Meanwhile, the silver medallist from the 1999 Pan American Games was looking to do one better at these championships. Lourenco was the only male athlete from Brazil at these championships and came here with only one thing on his mind, a gold medal.. He was well on his way with to achieving that aim with a second round ippon victory over Sosa, the reining Pan American champion. He then faced Antonio Rivas (ARG) and held him down with tate-shiho-gatame for another ippon win. This took him to the final against a Daniel Simmard (CAN). Simmard had had a busy couple of weeks leading up to these championships, taking medals at both the US Open (gold) and Rendezvous Canada (bronze). After ippon victories over Felipe Novoa (CHI) and Aburto (MEX), Simmard earned a spot in the final and hoped to add Pan Am gold to his resume. The final between Lourenco and Simmard began with the Canadian being penalised for a false attack. He quickly responded with an o-uchi-gari attack, but was pushed down by Lourenco and fell behind by another koka. The strong overhand grip of Lourenco was a major factor and Simmard had trouble putting in any decent attacks. Eventually he did attack again and was countered for a waza-ari. This proved to be the decisive score, giving Lourenco his gold.

Women –52kg

Once again we saw a round robin format as this category had only 5 combatants. Charlee Minkin, whose sister Davina was also fighting today in the –57kg category, was the winner of this group. Minkin was coming off recent bronze medal showings on the North American Judo Tour and had a strong day finishing all of her opponents off with ippon.
Emi Tasaka (CAN) had the next best record with 3 ippon victories. Tasaka scored quick wins against Rubenia Castro (ESA), whom she choked out in 40 seconds with kata-te-jime, and Elizabeth Melendez (PUR) whom she threw in 1:23 seconds with a nice sode-tsurikomi-goshi. Her third victory was against Jakelin Diaz (VEN). Melendez picked up the bronze based her two wins.

Men –66kg

-66kg was a strong field that boasted a number of former Pan American medallists including Ludwig Ortiz (VEN), Miguel Moreno (ESA) and Alex Ottiano (USA). Indeed each of these fighters lived up to their billing and all collected medals, but it was Ortiz who stood at the top of the podium. However, one man tried to make it as difficult as possible for all of them; that man was a newcomer on the Pan American scene by the name of Faycal Bousbiat. Bousbiat, who is originally from Algeria, received his Canadian citizenship a year and a half ago and now fights under the Canadian flag. He had previously represented Algeria at the World Championships placing as high as 5th place. Bousbiat made his presence known in his first Pan American Championships with impressive victories over Ottiano and Moreno on his way to a spot in the final against Ortiz. He beat Ottiano with a de-ashi-barai that scored a yuko and threw Moreno for ippon with kata-guruma. As a result, both Moreno and Ottiano were relegated to the repechage where the fought back to each win 3 repechage fights and receive bronze medals.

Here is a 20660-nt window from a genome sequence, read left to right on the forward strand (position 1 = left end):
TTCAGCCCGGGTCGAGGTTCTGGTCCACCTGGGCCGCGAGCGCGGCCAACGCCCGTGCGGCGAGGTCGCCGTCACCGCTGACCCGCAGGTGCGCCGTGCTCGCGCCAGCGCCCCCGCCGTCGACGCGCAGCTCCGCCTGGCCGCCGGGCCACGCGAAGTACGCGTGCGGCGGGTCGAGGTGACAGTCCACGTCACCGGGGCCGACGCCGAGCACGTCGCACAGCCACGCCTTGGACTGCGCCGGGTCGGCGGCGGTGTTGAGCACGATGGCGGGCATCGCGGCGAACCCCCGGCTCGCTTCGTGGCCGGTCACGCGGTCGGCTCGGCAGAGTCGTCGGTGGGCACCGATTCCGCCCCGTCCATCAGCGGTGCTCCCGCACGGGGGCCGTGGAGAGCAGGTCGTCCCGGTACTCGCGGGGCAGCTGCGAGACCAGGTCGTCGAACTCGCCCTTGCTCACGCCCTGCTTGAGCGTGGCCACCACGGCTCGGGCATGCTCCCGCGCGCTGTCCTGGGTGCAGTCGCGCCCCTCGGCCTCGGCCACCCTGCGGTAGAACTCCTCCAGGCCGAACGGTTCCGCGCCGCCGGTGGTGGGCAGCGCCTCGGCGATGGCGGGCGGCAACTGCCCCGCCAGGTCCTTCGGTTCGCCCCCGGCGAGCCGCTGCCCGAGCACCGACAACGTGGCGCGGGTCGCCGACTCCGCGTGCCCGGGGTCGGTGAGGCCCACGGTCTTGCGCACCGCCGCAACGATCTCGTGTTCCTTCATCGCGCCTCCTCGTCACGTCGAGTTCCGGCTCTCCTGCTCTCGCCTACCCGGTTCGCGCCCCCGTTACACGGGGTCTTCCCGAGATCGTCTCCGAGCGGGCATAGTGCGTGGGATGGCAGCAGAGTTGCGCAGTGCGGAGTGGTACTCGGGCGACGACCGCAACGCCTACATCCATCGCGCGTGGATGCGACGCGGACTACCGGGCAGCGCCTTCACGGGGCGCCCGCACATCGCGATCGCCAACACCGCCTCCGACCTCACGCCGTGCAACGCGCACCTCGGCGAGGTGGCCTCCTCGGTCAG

The final between Bousbiat and Ortiz ended in some confusion as many in attendance thought that the contest should have ended in a decision due to a last second chui against Ortiz, but a look at the scoreboard soon confirmed that this was not the case as Ortiz was ahead by a koka. Bousbiat opened the scoring with a koka from tomoe-nage, but was later penalised for staying in the red area for too long. This evened the score and with 30 seconds remaining he was penalised again for non-combativity. This gave Ortiz the lead. In the last second, Ortiz was also penalised for non-combativity, but as this was only worth a shido to Bousbiat it was not enough to even the score. The result was a gold medal for Ludwig Ortiz or Argentina.